Miami’s Archbishop Delivers Strong Words During Cuban Mass
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MIAMI (CBSMiami) – Seeking to emphasize the importance of faith, Pope Benedict XVI is spending his second day on the island on Cuba.
On Tuesday, pilgrims from South Florida and Cuba’s faithful gathered at Old Havana’s historic cathedral as Miami Archbishop Thomas Wenski celebrated mass alongside members of the Cuban clergy.
“Being here is a way to show that the Cuban people are one people,” said Wenski.
Wenski spoke to a packed audience of more than 300 mostly Cuban-American pilgrims, and they gave him a loud, sustained standing ovation. Many in the audience left Cuba as young children or are the sons and daughters of exiles.
Delivering his sermon in Spanish, Wenski said the pope and the Roman Catholic Church in Cuba desire a political evolution that provides dignity to all Cubans, who have been ruled since 1959 by brothers Fidel and Raul Castro, calling Marxism a spent ideology and urged Cubans to be the protagonists of their own future.
“The pope and the Cuban Church want a transition that is dignified for the human being, dignified for the Cuban,” he said. “The church wants a soft landing … and a future of hope.”
It’s a message that he has delivered in recent weeks, but those in attendance said his words reverberated more strongly being said inside Cuba.
Also on Tuesday, the pontiff prayed at the shrine of Cuba’s patron saint, the Virgin of Charity. The shrine is in the town of Cobre on the eastern end of the island. The Holy Father said he prayed for those who suffered and for “those deprived of freedom.” He also met with Cuban President leader Raul Castro and urged the leader to recognize December 25th as a national holiday, something that has not happened on the island since the 1960s.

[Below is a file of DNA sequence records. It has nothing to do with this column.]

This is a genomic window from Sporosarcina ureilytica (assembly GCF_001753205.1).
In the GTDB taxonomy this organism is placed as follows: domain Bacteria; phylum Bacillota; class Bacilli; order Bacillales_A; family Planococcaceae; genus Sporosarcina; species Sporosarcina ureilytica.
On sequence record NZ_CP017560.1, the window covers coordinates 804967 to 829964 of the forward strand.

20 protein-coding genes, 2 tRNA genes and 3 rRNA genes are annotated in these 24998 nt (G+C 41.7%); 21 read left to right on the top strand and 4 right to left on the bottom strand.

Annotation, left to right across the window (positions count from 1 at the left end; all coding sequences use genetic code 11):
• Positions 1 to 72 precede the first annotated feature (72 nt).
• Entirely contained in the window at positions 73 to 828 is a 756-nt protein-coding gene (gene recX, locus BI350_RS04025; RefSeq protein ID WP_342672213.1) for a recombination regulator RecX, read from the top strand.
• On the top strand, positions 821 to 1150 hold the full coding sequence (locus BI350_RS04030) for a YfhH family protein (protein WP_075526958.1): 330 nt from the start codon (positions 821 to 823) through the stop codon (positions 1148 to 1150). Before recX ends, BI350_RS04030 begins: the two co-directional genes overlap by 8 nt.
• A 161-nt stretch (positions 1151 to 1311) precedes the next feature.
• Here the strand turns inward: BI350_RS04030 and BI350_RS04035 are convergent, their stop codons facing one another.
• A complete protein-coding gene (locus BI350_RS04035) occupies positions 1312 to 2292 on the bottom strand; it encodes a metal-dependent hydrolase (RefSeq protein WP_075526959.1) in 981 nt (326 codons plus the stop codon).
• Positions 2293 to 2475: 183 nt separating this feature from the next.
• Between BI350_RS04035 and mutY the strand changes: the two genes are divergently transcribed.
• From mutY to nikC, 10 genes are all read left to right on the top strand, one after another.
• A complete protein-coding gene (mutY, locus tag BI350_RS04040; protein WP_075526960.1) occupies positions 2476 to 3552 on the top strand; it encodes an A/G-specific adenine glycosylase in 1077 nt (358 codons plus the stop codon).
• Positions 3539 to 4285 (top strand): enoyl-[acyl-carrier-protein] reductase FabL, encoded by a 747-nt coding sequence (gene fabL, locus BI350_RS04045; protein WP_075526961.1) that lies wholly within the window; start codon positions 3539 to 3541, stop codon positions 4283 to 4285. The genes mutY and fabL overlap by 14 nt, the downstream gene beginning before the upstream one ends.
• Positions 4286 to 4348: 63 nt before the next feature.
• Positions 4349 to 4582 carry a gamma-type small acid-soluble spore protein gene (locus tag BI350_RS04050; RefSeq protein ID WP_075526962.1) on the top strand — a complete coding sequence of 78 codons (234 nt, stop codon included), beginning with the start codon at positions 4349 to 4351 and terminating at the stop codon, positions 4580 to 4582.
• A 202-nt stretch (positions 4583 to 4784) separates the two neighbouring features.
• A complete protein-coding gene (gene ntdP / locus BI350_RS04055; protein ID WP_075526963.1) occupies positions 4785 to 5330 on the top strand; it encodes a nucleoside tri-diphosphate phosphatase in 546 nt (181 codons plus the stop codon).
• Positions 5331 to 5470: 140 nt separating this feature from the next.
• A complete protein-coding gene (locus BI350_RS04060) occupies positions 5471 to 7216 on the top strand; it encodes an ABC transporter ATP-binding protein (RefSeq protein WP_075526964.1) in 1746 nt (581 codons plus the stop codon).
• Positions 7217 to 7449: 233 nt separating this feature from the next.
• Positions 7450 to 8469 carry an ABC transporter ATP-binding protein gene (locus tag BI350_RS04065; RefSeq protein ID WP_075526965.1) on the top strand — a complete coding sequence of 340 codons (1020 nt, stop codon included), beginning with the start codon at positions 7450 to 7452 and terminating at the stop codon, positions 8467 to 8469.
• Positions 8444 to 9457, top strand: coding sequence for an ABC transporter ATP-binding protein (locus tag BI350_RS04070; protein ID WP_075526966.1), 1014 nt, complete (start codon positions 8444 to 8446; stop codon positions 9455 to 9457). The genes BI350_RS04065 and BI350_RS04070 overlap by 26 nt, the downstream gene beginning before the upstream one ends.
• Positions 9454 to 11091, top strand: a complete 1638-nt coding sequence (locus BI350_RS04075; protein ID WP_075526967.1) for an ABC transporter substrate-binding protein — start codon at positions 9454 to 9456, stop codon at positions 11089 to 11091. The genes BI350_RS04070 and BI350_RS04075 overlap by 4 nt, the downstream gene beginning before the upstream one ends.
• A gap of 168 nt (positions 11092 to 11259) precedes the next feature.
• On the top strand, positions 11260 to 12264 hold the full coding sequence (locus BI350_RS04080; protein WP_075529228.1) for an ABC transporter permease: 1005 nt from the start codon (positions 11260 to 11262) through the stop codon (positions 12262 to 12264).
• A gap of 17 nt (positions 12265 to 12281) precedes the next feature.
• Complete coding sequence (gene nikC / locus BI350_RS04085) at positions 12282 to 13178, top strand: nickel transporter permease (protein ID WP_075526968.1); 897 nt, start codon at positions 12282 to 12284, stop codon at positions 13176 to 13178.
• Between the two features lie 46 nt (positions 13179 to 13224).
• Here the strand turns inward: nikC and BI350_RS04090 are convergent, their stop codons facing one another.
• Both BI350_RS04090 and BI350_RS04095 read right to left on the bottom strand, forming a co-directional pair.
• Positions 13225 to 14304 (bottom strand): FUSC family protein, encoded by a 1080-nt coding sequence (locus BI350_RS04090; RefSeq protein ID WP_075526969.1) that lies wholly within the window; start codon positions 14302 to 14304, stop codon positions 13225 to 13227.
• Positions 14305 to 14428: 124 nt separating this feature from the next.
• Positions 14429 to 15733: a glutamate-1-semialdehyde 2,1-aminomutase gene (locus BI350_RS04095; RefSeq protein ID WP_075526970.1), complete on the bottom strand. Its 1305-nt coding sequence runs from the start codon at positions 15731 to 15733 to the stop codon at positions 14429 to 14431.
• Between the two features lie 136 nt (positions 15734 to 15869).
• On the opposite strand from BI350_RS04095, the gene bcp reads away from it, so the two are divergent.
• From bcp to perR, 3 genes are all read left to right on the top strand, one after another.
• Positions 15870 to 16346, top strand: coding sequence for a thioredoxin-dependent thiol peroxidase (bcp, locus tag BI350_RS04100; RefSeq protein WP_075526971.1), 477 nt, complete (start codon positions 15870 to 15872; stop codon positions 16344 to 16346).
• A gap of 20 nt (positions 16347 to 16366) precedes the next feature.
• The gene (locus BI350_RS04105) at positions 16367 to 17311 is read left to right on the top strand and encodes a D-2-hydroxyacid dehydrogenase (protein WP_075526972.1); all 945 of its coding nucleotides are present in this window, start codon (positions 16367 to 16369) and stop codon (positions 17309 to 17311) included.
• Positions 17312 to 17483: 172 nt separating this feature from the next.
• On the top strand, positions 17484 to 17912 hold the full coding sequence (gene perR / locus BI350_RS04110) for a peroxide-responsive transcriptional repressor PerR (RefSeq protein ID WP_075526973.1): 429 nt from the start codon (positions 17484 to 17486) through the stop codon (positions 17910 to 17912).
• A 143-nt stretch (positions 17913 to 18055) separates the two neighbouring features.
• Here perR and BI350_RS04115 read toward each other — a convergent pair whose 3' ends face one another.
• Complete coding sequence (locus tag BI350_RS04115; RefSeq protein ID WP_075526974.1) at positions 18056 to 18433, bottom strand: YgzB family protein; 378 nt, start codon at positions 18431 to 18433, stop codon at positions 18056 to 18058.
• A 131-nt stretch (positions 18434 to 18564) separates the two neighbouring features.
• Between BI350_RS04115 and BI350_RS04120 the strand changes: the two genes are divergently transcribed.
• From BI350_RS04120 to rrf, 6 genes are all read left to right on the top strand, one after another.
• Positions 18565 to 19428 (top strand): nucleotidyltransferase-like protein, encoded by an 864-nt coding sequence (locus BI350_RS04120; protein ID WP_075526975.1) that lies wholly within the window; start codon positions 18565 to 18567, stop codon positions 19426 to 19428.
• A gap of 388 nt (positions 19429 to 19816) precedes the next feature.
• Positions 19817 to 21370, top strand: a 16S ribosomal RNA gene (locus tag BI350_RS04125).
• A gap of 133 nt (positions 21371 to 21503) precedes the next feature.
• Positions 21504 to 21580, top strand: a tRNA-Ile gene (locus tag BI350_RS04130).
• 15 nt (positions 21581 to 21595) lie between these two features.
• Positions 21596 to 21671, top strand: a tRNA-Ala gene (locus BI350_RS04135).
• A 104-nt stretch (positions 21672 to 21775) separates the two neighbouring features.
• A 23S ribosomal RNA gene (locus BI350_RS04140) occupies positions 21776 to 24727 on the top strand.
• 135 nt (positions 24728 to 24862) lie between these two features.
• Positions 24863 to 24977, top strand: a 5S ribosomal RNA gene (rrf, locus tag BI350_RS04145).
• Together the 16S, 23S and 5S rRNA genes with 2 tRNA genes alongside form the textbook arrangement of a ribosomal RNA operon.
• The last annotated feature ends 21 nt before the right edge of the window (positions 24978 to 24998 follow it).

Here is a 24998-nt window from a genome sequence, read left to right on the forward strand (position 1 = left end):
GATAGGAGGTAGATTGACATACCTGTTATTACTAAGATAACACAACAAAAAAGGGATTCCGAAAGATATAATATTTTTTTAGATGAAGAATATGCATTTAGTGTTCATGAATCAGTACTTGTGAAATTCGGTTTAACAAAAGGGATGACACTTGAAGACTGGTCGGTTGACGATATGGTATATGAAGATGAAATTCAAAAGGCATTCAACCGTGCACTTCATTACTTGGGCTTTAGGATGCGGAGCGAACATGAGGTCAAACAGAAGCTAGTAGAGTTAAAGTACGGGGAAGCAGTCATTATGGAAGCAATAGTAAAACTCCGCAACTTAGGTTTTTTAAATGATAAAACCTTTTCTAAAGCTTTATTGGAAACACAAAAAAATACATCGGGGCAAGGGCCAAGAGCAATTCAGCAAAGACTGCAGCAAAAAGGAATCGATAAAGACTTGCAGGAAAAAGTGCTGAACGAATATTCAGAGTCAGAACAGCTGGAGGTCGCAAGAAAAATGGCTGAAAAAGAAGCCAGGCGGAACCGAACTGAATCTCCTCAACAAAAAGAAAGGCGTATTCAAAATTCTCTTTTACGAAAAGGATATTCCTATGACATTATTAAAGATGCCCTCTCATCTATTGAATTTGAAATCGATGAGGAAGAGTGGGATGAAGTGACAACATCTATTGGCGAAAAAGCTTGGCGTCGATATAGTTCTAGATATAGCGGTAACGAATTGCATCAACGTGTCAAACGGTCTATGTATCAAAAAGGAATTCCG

Cardinal Jaime Ortega, Archbishop of Havana, has spent weeks preparing Cuba’s Catholics for the papal visit. Numerous masses have been celebrated in honor of the Virgin of Charity and a statue of the saint has crisscrossed the island for the faithful to see.
On Monday, tens of thousands of people were on hand to greet the pope as he arrived in Santiago. He was met at the airport by President Raul Castro who assured the pontiff his country favors complete religious freedom. Pope Benedict celebrated a Mass in Santiago Monday night.
Father Juan Jose Szcepan, from St. Stephen’s Church in New Jersey, said he hopes talks will lead to more progress with the U.S. embargo of Cuba.
“I do not think the embargo affects the government officials in any major way,” said Szcepan. “It affects the people of Cuba.”
A Vatican spokesman says Venezuelan President Hugo Chavez, who is in Havana undergoing cancer treatment, did not ask for an audience but would be welcome to attend the pope’s second Mass on Wednesday which will be held in the capital’s Revolution Square.
This is only the second time the pope has visited Cuba, the last time was in 1998.
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